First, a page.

Nor could the permanent residents of the city be divided with certainty into those who were poor and those who were not. Poverty itself is always difficult to define. Certainly a family which could not support its members without sustained recourse to private or public assistance would always be included among the poor. 2 To so me analysts, however, this group - the truly indigent - represented only the most extreme form of poverty; thc urban poor can also be said to have included many houscholding familics who, in normal times, seemed to be economically indcpendent. For often these people were able to support themselvcs and their families only so long as they - and the local economy - remained in good hcalth; they were liable to slip over thc edgc into dcstitution as soon as they faced so me unmasterable catastrophc - a sudden collapsc in the markct for the goods they made, a suddcn risc in the price of bread, the onset of a disabling illncss, thc death of a provider, or the birth of yct anothcr dependant. -' In late fiftcenth-century Nuremberg a city ordinancc required that labourers in the building industry be given thcir daily wagcs in the morning, so that they could bring thc money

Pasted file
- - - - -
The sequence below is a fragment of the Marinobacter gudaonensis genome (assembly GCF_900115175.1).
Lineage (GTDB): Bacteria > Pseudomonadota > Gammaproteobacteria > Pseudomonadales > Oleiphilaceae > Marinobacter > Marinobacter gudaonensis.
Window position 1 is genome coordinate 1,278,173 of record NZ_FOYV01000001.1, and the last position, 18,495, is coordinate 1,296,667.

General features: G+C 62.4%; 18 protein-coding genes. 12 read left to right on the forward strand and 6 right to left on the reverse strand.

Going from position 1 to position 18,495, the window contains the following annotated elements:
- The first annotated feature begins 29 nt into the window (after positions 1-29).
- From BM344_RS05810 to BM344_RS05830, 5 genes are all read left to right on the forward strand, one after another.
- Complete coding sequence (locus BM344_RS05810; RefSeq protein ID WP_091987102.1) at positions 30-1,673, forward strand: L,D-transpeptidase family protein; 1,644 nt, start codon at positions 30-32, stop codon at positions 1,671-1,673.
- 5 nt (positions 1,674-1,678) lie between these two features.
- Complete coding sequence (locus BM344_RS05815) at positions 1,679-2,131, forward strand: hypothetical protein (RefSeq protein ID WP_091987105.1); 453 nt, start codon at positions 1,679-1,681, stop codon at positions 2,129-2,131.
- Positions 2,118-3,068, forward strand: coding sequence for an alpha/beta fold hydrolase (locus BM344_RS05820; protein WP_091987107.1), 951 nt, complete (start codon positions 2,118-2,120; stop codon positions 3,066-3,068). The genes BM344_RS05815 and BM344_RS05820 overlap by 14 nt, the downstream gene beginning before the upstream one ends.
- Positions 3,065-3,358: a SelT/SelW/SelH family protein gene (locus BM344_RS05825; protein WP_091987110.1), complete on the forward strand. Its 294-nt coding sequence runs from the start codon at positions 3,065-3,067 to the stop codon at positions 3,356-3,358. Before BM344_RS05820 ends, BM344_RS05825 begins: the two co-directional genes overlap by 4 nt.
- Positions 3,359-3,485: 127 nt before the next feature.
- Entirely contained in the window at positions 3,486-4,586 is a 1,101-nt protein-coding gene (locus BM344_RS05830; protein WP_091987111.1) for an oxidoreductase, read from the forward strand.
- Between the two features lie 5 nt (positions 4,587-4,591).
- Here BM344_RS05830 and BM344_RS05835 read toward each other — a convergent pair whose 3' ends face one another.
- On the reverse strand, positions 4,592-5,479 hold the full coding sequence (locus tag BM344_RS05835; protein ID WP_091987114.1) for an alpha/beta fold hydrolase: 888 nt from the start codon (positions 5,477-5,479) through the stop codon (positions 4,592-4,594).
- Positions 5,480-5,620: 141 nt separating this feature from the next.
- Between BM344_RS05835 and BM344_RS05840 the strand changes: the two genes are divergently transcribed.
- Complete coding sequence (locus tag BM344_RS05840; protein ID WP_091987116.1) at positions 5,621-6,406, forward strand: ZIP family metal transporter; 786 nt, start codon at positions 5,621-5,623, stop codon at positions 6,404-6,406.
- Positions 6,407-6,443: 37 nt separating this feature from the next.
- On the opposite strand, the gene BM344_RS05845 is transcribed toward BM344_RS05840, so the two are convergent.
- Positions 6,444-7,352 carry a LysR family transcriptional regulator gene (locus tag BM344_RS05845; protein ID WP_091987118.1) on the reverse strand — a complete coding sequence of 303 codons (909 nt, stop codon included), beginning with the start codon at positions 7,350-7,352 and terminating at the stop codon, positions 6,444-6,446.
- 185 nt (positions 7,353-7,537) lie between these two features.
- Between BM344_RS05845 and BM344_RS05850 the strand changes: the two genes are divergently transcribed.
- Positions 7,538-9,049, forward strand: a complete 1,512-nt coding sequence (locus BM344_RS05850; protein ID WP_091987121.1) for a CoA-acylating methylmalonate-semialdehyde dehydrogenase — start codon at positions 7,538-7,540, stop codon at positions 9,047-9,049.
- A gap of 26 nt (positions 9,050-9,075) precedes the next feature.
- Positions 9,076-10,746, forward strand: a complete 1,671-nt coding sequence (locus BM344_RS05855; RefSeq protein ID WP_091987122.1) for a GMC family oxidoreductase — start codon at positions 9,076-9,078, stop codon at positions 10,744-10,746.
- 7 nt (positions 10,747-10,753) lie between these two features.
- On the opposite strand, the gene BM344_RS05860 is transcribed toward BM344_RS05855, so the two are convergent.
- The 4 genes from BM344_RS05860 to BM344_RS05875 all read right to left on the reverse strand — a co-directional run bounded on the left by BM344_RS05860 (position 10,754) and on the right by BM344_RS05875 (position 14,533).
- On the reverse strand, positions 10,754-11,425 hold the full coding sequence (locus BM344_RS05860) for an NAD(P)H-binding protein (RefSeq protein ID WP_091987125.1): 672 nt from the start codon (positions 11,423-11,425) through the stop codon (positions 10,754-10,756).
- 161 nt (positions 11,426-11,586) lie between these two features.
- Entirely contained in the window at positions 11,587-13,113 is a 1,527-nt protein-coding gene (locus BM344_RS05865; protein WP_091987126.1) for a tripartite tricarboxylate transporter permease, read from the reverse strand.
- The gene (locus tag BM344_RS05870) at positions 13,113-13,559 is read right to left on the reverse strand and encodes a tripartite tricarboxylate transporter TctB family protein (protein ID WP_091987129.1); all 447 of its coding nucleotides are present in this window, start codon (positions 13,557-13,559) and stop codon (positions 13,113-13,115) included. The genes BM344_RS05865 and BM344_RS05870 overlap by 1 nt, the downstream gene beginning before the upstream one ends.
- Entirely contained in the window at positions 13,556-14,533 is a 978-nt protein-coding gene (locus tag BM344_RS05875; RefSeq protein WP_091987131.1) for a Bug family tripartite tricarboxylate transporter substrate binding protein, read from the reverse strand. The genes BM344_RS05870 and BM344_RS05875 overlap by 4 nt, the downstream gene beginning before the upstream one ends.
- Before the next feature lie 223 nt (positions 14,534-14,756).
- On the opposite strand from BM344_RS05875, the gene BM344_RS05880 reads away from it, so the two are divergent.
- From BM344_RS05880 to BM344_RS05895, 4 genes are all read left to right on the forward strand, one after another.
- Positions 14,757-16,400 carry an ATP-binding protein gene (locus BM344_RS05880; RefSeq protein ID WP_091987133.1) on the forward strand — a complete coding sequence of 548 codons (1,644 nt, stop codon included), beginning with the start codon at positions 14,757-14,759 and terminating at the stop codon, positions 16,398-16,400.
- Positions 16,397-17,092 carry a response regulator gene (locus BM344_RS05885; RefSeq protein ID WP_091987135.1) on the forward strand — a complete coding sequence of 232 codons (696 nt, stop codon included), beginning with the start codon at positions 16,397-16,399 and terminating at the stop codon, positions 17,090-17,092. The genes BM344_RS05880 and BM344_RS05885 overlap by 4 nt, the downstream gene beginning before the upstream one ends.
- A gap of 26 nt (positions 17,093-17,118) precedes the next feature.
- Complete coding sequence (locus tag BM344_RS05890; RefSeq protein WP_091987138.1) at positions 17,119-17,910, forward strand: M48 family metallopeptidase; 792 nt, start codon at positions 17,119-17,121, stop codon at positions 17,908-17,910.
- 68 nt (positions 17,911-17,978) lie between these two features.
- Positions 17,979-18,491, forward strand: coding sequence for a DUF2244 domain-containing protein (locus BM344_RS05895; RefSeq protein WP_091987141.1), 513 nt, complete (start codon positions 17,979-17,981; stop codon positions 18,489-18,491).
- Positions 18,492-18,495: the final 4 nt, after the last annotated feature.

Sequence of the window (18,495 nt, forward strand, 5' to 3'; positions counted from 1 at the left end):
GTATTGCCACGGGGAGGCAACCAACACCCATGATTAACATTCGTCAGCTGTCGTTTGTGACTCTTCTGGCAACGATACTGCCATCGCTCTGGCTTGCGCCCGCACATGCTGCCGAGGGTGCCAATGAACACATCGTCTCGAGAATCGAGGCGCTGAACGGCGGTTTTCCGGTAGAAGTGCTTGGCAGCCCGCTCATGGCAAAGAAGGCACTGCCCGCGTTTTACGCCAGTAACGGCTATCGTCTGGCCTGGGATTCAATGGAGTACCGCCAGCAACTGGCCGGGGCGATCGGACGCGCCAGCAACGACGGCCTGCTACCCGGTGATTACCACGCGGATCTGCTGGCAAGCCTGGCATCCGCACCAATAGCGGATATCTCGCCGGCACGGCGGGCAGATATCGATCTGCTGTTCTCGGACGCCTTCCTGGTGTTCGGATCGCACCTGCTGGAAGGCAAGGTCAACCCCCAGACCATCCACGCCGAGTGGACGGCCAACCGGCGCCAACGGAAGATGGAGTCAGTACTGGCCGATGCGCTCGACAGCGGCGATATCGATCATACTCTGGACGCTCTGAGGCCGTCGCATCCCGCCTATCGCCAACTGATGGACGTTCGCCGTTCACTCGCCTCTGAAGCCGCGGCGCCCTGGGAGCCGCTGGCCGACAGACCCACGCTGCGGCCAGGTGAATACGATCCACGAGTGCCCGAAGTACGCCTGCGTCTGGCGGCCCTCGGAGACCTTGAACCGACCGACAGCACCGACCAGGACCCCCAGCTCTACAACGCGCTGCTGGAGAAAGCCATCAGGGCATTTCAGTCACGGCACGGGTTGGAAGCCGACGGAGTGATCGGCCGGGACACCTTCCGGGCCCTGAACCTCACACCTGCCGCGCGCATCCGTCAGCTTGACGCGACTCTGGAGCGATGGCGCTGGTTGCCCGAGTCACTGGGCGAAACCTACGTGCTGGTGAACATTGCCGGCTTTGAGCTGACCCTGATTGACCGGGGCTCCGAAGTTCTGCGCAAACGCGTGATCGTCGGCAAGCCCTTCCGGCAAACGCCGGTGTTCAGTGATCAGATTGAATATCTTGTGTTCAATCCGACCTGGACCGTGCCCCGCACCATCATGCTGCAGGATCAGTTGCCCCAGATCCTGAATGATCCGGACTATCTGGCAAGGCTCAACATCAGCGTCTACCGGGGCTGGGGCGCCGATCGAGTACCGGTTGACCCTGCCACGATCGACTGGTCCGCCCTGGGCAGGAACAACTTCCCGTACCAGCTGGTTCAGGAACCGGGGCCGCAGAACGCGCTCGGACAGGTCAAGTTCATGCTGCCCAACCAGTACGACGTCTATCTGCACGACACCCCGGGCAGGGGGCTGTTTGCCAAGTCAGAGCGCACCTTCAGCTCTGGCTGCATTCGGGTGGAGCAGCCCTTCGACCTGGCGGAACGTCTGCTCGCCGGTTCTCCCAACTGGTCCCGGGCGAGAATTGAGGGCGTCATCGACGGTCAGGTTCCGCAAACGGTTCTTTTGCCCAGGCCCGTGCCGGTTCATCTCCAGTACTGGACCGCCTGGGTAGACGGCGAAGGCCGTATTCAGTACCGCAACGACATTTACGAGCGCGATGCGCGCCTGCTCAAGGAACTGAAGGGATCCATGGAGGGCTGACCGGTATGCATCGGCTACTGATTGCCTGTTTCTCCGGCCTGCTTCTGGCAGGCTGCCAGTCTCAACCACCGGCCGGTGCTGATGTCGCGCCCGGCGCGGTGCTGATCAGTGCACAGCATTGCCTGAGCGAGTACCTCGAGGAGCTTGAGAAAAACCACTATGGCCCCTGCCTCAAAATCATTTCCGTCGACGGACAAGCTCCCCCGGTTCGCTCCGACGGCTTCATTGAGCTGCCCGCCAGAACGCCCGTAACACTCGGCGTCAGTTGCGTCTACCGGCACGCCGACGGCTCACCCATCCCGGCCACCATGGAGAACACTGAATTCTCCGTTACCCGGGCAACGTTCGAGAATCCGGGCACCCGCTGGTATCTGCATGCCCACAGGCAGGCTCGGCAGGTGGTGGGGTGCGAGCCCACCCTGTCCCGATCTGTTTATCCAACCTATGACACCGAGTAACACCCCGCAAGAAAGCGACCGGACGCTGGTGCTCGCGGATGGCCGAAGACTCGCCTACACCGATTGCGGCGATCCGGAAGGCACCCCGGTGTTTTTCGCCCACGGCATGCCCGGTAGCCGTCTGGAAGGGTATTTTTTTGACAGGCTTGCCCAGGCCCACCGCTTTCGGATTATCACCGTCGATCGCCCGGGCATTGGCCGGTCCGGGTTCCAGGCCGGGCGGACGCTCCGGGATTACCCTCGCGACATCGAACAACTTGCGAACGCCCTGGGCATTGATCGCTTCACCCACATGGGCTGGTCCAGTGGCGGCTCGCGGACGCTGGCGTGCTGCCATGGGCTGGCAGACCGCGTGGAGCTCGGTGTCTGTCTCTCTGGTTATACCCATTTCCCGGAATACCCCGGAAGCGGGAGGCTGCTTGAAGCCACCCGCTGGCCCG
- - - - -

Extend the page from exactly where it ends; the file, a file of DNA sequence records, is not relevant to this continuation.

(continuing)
to their wives when they went horne for a midday snack. 4 People like this obviously lived perilously close to the margins of poverty; even when they were able to support themselves, they were bound to be conscious of indigence as a constant, looming threat.